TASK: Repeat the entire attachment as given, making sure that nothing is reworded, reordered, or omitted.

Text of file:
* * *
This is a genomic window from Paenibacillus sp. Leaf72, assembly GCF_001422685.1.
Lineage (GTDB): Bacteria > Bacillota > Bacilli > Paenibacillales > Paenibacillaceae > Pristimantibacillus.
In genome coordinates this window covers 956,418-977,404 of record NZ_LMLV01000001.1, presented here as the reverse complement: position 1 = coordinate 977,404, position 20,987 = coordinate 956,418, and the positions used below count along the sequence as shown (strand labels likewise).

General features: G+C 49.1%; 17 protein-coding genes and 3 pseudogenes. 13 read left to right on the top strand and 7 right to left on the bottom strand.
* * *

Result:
This is a genomic window from Paenibacillus sp. Leaf72, assembly GCF_001422685.1.
Lineage (GTDB): Bacteria > Bacillota > Bacilli > Paenibacillales > Paenibacillaceae > Pristimantibacillus.
In genome coordinates this window covers 956,418-977,404 of record NZ_LMLV01000001.1, presented here as the reverse complement: position 1 = coordinate 977,404, position 20,987 = coordinate 956,418, and the positions used below count along the sequence as shown (strand labels likewise).

General features: G+C 49.1%; 17 protein-coding genes and 3 pseudogenes. 13 read left to right on the top strand and 7 right to left on the bottom strand.